[21]. Förster E, Jossin Y, Zhao S, et al Recent progress in understanding the role of Reelin in radial neuronal migration, with specific emphasis on the dentate gyrus Eur J Neurosci. 2006;23(4):901–909
[22]. Herz J, Chen Y. Reelin, lipoprotein receptors and synaptic plasticity Nat Rev Neurosci. 2006;7(11):850–859
[23]. Chin J, Massaro CM, Palop JJ, et al Reelin depletion in the entorhinal cortex of human amyloid precursor protein transgenic mice and humans with Alzheimer's disease J Neurosci. 2007;27(11):2727–2733
[24]. Botella-López A, Cuchillo-Ibáñez I, Cotrufo T, et al Beta-amyloid controls altered Reelin expression and processing in Alzheimer's disease Neurobiol Dis. 2010;37(3):682–691
[25]. Antoniades D, Katopodi T, Pappa S, et al The role of reelin gene polymorphisms in the pathogenesis of Alzheimer's disease in a Greek population J Biol Regul Homeost Agents. 2011;25(3):351–358
[26]. De Strooper B, Voet T. Alzheimer's disease: A protective mutation Nature. 2012;488(7409):38–39
[27]. Treusch S, Hamamichi S, Goodman JL, et al Functional links between Aβ toxicity, endocytic trafficking, and Alzheimer's disease risk factors in yeast Science. 2011;334(6060):1241–1245
[28]. Hardy J, Selkoe DJ. The amyloid hypothesis of Alzheimer's disease: progress and problems on the road to therapeutics Science. 2002;297(5580):353–356
[29]. Krstic D, Pfister S, Notter T, et al Decisive role of Reelin signaling during early stages of Alzheimer's disease Neuroscience. 2013;246:108–116
[30]. Cuchillo-Ibáñez I, Balmaceda V, Botella-López A, et al Beta-amyloid impairs reelin signaling PLoS One. 2013;8(8):e72297
[31]. Shetty AK. Reelin Signaling, Hippocampal Neurogenesis, and Efficacy of Aspirin Intake & Stem Cell Transplantation in Aging and Alzheimer's disease Aging Dis. 2010;1(2):2–11
[32]. Kocherhans S, Madhusudan A, Doehner J, et al Reduced Reelin expression accelerates amyloid-beta plaque formation and tau pathology in transgenic Alzheimer's disease mice J Neurosci. 2010;30(27):9228–9240
[33]. Hsiao K, Chapman P, Nilsen S, et al Correlative memory deficits, Abeta elevation, and amyloid plaques in transgenic mice Science. 1996;274(5284):99–102
[34]. Bianchi SL, Tran T, Liu C, et al Brain and behavior changes in 12- month-old Tg2576 and nontransgenic mice exposed to anesthetics Neurobiol Aging. 2008;29(7):1002–1010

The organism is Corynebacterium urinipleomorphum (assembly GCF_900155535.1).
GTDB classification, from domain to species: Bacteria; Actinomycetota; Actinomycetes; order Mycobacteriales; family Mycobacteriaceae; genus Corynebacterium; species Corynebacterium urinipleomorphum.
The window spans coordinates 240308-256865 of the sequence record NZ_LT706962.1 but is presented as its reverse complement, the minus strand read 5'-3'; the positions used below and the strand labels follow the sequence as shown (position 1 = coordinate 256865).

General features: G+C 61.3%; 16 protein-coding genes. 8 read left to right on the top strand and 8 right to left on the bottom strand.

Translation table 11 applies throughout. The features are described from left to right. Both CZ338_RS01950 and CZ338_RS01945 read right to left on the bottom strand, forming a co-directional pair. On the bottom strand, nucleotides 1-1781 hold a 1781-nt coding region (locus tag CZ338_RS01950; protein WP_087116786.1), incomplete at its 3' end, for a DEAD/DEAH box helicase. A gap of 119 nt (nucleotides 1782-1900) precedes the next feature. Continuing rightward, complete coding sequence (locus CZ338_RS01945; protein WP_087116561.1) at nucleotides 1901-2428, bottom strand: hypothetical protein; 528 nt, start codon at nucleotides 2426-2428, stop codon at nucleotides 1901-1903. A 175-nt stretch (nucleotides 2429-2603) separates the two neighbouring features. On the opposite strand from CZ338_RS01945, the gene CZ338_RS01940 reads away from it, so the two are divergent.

[35]. Imamoto K, Karasawa N, Isomura G, et al Cajal-Retzius neurons identified by GABA immunohistochemistry in layer I of the rat cerebral cortex Neurosci Res. 1994;20(1):101–105
[36]. Myakhar O, Unichenko P, Kirischuk S. GABAergic projections from the subplate to Cajal-Retzius cells in the neocortex Neuroreport. 2011;22(11):525–529
[37]. Hsiao K. Transgenic mice expressing Alzheimer amyloid precursor proteins Exp Gerontol. 1998;33(7-8):883–889
[38]. Tomidokoro Y, Harigaya Y, Matsubara E, et al Impaired neurotransmitter systems by Abeta amyloidosis in APPsw transgenic mice overexpressing amyloid beta protein precursor Neurosci Lett. 2000;292(3):155–158
[39]. Wang X, Babayan AH, Basbaum AI, et al Loss of the Reelin-signaling pathway differentially disrupts heat, mechanical and chemical nociceptive processing Neuroscience. 2012;226:441–450
[40]. Manent JB, Jorquera I, Ben-Ari Y, et al Glutamate acting on AMPA but not NMDA receptors modulates the migration of hippocampal interneurons J Neurosci. 2006;26(22):5901–5909
[41]. Kirmse K, Dvorzhak A, Henneberger C, et al Cajal Retzius cells in the mouse neocortex receive two types of pre- and postsynaptically distinct GABAergic inputs J Physiol. 2007;585(Pt 3):881–895
[42]. Ting AK, Chen Y, Wen L, et al Neuregulin 1 promotes excitatory synapse development and function in GABAergic interneurons J Neurosci. 2011;31(1):15–25
[43]. Dvorzhak A, Unichenko P, Kirischuk S. Glutamate transporters and presynaptic metabotropic glutamate receptors protect neocortical Cajal-Retzius cells against over-excitation Pflugers Arch. 2012;464(2):217–225